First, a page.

Washed clean by a cold front that had slipped in overnight, the sky was a blue dome and the perfect backdrop to the hundreds of majestic bald cypresses lining the shore.


Barton Creek, where it flows into Lady Bird Lake, was looking a bit muddy — and very full — following the heavy rain on Saturday.


Turtles were sunbathing on fallen logs, as turtles do.


Native cedar elm (Ulmus crassifolia) is one of my favorite shade trees, partly for its beautiful and reliable fall color.


This year, right now, they are just spectacular.


Crepe myrtles, so ubiquitous in Austin that I almost don’t notice them in riotous bloom in the summer, are now on fire with red foliage, renewing my admiration.


Crossing the lake on the Pfluger Pedestrian Bridge, we enjoyed views of the trees and new condos popping up like mushrooms north of the river. I realize I’ve called this body of water both a lake and a river, but that’s what it is and how Austinites talk about it. The Colorado River was dammed decades ago for flood control, and the resulting constant-level lake, which still looks like a river and has a current, was called Town Lake until 2007, when it was renamed in honor of Lady Bird Johnson. We use it as a point of reference — is something north or south of the river? — and longtime residents often still call it Town Lake. Lady Bird Lake (and nearby Barton Springs, which feeds into the lake) is the heart of Austin.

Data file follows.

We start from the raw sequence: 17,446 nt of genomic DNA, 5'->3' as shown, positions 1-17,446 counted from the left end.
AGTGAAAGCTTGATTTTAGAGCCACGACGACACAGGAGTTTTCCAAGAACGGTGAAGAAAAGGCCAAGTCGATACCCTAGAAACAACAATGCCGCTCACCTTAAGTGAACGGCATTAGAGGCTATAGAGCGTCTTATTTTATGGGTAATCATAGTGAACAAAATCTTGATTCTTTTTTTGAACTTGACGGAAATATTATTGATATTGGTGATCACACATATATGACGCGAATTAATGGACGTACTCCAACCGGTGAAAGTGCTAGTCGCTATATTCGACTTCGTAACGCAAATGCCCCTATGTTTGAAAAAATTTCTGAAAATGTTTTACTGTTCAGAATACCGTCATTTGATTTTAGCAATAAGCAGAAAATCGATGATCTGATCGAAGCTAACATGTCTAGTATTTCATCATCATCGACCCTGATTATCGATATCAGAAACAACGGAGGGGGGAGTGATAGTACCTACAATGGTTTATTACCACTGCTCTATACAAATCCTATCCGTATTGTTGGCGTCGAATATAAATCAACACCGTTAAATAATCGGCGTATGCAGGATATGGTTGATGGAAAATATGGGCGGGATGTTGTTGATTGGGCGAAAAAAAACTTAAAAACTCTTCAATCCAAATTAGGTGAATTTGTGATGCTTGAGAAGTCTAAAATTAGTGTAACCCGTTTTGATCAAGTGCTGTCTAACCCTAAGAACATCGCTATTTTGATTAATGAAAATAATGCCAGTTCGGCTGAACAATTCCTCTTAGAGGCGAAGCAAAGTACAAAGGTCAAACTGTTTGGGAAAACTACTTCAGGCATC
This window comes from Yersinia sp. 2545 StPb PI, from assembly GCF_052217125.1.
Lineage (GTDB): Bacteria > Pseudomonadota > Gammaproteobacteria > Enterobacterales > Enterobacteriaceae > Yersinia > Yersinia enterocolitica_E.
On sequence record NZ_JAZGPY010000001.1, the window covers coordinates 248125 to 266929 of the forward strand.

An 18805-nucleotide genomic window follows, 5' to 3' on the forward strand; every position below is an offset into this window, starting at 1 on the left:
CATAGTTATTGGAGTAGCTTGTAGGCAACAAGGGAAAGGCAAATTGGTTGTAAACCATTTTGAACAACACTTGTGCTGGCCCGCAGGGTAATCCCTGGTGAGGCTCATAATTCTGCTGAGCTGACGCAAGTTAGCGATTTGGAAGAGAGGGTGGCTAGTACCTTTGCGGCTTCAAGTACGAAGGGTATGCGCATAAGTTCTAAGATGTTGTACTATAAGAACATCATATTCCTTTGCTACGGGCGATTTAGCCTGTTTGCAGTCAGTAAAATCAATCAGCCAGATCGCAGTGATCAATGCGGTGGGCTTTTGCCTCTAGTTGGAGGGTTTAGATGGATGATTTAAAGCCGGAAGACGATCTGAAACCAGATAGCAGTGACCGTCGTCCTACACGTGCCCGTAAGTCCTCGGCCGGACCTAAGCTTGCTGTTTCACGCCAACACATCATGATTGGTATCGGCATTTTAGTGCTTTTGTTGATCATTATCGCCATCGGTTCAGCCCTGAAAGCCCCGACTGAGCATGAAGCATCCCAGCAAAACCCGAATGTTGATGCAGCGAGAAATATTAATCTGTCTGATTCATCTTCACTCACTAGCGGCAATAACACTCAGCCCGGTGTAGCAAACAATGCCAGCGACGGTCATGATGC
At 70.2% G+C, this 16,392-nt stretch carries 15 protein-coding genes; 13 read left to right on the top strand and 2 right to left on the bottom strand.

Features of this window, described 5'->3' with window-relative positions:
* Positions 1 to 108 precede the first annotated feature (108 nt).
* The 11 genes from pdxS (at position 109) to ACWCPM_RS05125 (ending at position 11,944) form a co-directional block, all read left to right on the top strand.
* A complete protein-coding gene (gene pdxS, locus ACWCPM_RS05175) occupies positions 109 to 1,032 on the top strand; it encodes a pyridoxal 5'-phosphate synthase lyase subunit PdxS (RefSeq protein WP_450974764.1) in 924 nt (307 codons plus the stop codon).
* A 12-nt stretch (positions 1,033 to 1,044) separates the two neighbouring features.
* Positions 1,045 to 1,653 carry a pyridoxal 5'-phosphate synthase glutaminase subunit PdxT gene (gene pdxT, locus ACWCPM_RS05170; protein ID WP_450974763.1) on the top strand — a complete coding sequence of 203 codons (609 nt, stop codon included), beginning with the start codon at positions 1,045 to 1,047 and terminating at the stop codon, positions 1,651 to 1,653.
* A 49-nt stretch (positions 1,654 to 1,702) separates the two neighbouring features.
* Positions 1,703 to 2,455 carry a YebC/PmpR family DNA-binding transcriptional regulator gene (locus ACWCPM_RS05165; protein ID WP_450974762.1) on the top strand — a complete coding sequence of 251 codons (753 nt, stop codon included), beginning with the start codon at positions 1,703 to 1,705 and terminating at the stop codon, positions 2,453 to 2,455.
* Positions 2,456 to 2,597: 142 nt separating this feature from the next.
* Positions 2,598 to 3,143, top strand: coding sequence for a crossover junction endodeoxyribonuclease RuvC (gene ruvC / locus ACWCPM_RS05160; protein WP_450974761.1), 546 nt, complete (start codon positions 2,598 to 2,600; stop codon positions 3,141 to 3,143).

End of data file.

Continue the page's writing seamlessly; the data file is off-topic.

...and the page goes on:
A flock of the state bird of Texas is visible downtown (the crane — haha). Graffiti artists have been busy on the railroad trestle.


Exiting the Pfluger Bridge via the spiral ramp, you see a native-plant garden designed by Christine Ten Eyck (click for a tour of Ten Eyck’s personal garden). I like how she expanded the concrete sidewalk with a circle of decomposed granite surrounded by limestone-block benches. On a smaller scale, this would be a great treatment for a residential front walk.


Heading back now on the north side of the lake…


…I spotted the historic Lamar Boulevard Bridge through the trees.


More beautiful leaves


Arbor-shaded views beckoned us to stop and just look.


To our right, a duck was preparing for a swim. That water’s got to be getting chilly!


In a berry-laden possumhaw holly (Ilex decidua), a mockingbird — our true state bird — was feasting on them as if they were popcorn at the movies.


I hope all these healthy runners were appreciating the foliage and the views as much as we were on our leisurely stroll.


Native bald cypress (Taxodium distichum) lines the banks like cathedral columns.


Inspired by natural bald cypress allees, Austinite Tom Spencer planted a double line of bald cypress in his former garden. It was lovely.


Novice scullers were being coached on how to row. Look at that dog at the front of the coach’s boat — he appears very attentive, doesn’t he?


Other visitors were keeping the benches warm.


What a lovely spot for a chat.


Bald cypress and dwarf palmetto (Sabal minor). Though called dwarf, these native palmettos can still reach 10 feet tall. They are very slow growing, however.


Crossing the lake one last time under MoPac Expressway, I stopped to admire a gold, orange, and green tapestry — very 1970s, now I think about it.


Downtown buildings peek up behind the trees.


A swan and egret were enjoying this spot too.


Turning to face west, away from the city, I watched a paddleboarder work his way upstream. This is where I photographed slackliners balancing high above the water on another beautiful autumn day.


Days like this make you happy to be alive, living your own great story.

All material © 2006-2014 by Pam Penick for Digging. Unauthorized reproduction prohibited.